Hair to Stay: A Look at Victorian Hair Art

By Kat Kurylko, Research Assistant
February 2, 2021

Brooch with black enamel for mourning.

Trends popularized by Queen Victoria often made their way across the Atlantic Ocean and were adopted as part of American cultural norms of the time. From tartan plaids to a white wedding dress, Queen Victoria’s style choices were very influential. One of the more common trends made even more popular by the young queen was in the wearing and crafting of hair jewelry. Hair jewelry witnessed a surge in popularity in the 1850s and was worn regularly on occasions ranging from weddings to funerals and throughout the mourning process.

Popular magazines, such as Godey’s Lady’s Book, provided instructions on how to create one’s own design. However, Self-Instruction in the Art of Hair Work, published in 1867, proved to be the most popular hair art publication as it included instructions for dozens of designs in various levels of difficulty. Creating hair work jewelry became a fashionable pastime as ladies learned how to transform hair into small works of art using made-to-order kits. Men also wore hair work as accessories, often commissioning items like watch fobs out of their wives’ hair.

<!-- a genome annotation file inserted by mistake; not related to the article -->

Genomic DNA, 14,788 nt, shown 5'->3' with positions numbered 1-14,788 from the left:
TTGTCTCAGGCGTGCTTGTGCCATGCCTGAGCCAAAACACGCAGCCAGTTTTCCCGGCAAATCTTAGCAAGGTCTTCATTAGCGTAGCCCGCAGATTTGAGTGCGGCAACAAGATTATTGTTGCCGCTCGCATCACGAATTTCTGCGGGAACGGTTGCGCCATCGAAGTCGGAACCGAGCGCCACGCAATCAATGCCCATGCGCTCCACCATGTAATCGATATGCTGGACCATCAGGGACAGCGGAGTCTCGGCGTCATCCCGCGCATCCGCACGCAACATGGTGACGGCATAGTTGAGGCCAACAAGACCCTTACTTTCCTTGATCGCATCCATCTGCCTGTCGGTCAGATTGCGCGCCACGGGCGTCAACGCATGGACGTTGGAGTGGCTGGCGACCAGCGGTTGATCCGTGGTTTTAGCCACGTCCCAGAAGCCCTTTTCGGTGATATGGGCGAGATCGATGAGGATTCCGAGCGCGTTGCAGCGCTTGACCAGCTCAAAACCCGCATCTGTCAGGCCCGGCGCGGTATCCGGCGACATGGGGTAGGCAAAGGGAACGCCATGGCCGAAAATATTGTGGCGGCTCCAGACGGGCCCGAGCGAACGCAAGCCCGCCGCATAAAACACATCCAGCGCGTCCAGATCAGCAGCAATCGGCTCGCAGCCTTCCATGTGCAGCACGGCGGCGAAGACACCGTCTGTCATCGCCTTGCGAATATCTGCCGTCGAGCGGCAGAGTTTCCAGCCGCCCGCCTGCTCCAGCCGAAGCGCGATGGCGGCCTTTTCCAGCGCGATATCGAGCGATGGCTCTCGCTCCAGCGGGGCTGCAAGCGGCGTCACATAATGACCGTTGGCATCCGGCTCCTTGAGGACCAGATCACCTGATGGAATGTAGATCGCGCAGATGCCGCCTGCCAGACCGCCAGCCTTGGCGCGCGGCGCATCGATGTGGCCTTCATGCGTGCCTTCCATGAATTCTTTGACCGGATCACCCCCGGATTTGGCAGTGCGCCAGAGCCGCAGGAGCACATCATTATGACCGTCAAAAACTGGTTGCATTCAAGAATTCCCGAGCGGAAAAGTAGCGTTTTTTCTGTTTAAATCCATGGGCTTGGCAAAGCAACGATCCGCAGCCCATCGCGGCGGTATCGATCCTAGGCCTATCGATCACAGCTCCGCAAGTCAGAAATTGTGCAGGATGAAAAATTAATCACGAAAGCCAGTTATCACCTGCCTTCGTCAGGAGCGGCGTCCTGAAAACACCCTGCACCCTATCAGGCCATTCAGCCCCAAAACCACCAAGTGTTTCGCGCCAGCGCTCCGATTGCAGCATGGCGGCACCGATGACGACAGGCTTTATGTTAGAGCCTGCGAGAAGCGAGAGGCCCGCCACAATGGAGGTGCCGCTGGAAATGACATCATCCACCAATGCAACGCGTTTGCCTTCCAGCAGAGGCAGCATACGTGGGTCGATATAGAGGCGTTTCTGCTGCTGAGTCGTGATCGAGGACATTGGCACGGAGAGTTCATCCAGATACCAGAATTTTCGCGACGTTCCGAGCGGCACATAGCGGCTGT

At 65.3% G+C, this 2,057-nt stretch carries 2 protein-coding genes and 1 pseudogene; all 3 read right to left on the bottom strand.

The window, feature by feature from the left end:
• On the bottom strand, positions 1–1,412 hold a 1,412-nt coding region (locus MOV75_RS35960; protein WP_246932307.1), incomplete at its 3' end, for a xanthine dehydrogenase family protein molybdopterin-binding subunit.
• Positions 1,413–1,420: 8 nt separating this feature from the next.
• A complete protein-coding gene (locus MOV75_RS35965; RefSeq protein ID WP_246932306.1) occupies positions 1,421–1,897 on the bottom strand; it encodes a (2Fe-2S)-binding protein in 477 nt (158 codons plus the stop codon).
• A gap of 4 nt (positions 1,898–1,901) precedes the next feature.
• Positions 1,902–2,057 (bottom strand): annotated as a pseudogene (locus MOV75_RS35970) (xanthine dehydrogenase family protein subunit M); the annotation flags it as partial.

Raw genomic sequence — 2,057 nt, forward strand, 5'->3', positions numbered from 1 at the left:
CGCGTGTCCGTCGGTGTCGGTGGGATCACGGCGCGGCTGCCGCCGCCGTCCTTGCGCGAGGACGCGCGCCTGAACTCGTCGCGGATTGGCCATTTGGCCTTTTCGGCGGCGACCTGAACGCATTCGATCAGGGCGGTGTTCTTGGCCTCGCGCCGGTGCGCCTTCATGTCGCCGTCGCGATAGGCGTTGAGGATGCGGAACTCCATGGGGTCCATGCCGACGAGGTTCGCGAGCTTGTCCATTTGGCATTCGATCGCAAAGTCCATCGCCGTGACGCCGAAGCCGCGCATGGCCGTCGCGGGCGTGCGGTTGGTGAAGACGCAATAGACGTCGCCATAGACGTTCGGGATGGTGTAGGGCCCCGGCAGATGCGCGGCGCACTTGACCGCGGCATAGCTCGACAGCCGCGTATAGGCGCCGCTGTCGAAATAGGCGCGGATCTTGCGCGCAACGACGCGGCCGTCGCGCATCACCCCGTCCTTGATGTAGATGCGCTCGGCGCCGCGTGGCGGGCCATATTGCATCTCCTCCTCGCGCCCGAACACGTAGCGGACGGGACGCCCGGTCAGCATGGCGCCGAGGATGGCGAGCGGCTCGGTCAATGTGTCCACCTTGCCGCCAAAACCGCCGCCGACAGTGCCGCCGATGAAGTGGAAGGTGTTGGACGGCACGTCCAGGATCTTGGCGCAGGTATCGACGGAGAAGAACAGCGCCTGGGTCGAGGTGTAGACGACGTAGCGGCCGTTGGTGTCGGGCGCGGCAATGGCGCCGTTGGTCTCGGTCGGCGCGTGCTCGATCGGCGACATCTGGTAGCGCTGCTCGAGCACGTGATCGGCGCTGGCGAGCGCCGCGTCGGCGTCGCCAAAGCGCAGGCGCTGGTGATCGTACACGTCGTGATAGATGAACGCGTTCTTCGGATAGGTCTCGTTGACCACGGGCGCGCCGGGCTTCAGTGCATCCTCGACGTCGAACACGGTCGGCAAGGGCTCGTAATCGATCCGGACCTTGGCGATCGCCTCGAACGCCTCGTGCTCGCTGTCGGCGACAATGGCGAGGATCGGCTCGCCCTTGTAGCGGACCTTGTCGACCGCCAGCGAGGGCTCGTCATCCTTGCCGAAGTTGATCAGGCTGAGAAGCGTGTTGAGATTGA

The popularity of hair work jewelry led to increased demand, especially for hair that held no sentimental attachments that could be used for practice. Commercial hair workers offered a variety of colors, charging according to length and quality. Most colors brought anywhere from $15 to $100 per pound. However, quality white hair, preferred in wig-making, and gray hair was valued at $100-$200. Cleanliness was also of great importance in the commercial hair business. Before shipping, a “washing, scouring, and cleansing” process ensured that quality and proper hygiene standards were met before being sent to the buyer.

Hair could be woven into a variety of designs for earrings as well as pendants and brooches.

Hair work started falling out of fashion following WWI and was nearly driven out of existence during the Great Depression. Recently, however, hair work has witnessed resurgence in niche art and history circles. Enthusiasts are reintroducing the public to this largely forgotten art form by teaching crafting classes to a new generation and accepting commissions that foster appreciation of the art.